Life can be tough for wild animals in the wild. Many animals are injured by predators or starve to death and some young are abandoned by their parents. But for animals that live in urban and peri-urban areas, there are additional dangers caused by human-made changes to the landscape. Each year NQWC takes in over 3,000 PLUS sick, injured, and orphaned animals as a result of the following:

  • Road accidents
    This affects many species, including wallabies, possums, birds, turtles, and snakes. Most animals are hit by cars at night so it’s important to slow down after dark.
  • Dog and cat attacks
    Domestic animals love chasing wildlife, but this game often results in dreadful injuries to animals. Wallabies are particularly at risk in semi-rural areas where irresponsible dog owners allow their animals to roam. In urban areas, it is cats that are the main predators of little birds.
  • Collisions with walls or windows
    Birds (from finches to pelicans) and microbats fly fast and sometimes too fast to avoid hard structures. They may be lightly stunned or suffer severe head fractures. This affects mostly flying foxes but birds. Kangaroos, wallabies, and gliders are also known to get entangled in the ‘devil’s wire’. Injuries can be horrendous and, unless they are rescued, entangled animals suffer and die a miserable death.
  • Electrocution on powerlines
    This affects mostly flying foxes but large birds like pelicans can also be affected.
  • Habitat destruction
    Tree clearing conducted for urban development, as well as agricultural and industrial activities, have a massive impact on animals. This leads to birds, bats, and possums losing their nests or hollows. Animals displaced by clearing often wander on the roads or in other animals’ territory and are more vulnerable to starvation and predation.
  • Poisons
    Poisons used routinely in the home such as cockroach bait, fly traps, snail bait, and rat baits can be fatal to wildlife. Please use safe alternatives!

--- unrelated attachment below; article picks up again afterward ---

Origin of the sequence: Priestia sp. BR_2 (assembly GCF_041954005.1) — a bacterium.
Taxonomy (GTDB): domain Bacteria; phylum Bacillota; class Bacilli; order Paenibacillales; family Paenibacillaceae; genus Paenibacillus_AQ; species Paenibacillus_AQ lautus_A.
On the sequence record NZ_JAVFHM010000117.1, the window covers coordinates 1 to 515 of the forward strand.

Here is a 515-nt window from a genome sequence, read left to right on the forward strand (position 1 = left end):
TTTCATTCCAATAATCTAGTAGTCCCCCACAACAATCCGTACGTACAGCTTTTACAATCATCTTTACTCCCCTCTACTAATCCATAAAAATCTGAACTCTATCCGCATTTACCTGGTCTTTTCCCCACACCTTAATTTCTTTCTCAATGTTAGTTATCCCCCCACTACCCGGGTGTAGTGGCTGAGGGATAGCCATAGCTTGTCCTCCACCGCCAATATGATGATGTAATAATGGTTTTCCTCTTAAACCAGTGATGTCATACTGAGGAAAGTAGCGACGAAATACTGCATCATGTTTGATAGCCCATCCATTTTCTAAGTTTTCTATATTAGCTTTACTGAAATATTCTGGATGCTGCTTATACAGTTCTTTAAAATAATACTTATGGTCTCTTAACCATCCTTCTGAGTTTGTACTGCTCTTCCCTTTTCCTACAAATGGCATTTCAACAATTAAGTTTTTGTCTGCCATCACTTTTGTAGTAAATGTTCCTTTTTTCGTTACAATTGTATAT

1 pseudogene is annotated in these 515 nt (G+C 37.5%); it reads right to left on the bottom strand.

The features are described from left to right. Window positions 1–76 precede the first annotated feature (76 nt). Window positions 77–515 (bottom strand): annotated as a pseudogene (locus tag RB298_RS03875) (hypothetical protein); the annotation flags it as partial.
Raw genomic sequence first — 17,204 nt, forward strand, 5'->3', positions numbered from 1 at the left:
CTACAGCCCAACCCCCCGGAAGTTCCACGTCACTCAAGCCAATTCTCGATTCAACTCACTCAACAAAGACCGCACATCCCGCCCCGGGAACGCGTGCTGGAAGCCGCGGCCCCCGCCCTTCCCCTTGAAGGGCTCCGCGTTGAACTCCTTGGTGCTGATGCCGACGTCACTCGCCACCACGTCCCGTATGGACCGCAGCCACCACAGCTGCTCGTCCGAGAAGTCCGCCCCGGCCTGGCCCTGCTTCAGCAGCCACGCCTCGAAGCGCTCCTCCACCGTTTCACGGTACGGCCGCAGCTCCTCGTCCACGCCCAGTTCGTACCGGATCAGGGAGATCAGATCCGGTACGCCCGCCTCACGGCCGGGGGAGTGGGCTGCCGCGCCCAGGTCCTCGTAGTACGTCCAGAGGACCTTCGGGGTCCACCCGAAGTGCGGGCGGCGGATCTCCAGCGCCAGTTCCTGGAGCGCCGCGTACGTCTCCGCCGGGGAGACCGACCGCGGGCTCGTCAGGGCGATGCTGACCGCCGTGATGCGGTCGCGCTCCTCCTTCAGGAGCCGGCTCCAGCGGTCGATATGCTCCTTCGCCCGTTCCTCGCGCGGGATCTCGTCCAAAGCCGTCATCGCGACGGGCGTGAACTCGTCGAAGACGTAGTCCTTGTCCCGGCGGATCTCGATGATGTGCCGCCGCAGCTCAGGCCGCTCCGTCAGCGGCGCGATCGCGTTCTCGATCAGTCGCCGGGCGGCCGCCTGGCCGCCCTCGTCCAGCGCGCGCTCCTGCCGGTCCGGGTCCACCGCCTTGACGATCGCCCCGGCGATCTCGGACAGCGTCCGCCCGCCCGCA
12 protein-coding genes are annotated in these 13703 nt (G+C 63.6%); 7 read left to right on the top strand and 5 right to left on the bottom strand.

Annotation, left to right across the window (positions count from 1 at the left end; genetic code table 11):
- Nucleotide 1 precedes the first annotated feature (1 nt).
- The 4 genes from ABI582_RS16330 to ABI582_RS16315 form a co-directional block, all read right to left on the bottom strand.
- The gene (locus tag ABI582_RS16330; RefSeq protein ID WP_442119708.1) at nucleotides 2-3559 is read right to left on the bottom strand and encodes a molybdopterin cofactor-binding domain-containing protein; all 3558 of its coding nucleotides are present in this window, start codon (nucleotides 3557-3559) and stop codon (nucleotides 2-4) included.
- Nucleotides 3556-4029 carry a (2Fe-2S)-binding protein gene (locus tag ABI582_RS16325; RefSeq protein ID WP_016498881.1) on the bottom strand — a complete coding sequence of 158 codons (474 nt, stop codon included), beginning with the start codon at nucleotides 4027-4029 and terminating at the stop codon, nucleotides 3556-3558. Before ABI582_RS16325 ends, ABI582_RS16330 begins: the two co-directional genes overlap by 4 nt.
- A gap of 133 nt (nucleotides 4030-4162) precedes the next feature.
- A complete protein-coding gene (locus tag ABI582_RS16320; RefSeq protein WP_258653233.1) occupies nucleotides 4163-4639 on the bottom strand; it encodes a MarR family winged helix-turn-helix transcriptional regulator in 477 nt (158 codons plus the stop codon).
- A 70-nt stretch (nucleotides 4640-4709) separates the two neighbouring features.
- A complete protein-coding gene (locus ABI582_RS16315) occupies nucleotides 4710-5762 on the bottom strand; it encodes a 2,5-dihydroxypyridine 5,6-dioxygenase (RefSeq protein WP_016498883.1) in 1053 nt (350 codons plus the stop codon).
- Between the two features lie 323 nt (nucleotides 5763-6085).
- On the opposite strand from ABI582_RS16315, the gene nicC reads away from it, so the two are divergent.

• Good intentions
    Many baby birds are collected by well-intentioned members of the public because they look vulnerable and cannot fly. However, fledglings that are not injured should be left alone if their parents are around and feeding them. This is their best chance to grow up!
  • Seasonal conditions
    During droughts, floods, severe winds, and cyclones, animals often come into care as they may have been displaced, blown off the nest, or pushed out of their normal environment in search of supplementary food and struggle to adapt to the new environment.
  • Public intolerance of wildlife
    Animals may come into care when they have been kicked out of their ‘home’ by members of the public who do not want to share their space with wildlife. Remember that you need a permit to relocate wildlife, including snakes, possums, and microbats in the roof space.

Become a wildlife warrior

What does it take to become a Wildlife rescuer?

Compassion- handling and capture skills. knowledge on how to be first responders.

  • Your first step is joining NQ Wildlife
  • Step two – attend training
  • Step three, make sure you prepare yourself for rescue/ Have the correct equipment ready in your car or very handy / nets/bags/gloves/blankets/ bags (for joeys
  • NQ Wildlife can guide you and help you set yourself up to be a rescuer. 

Get Involved

Vet Clinics


Thank you to the many veterinarian clinics who help our native wildlife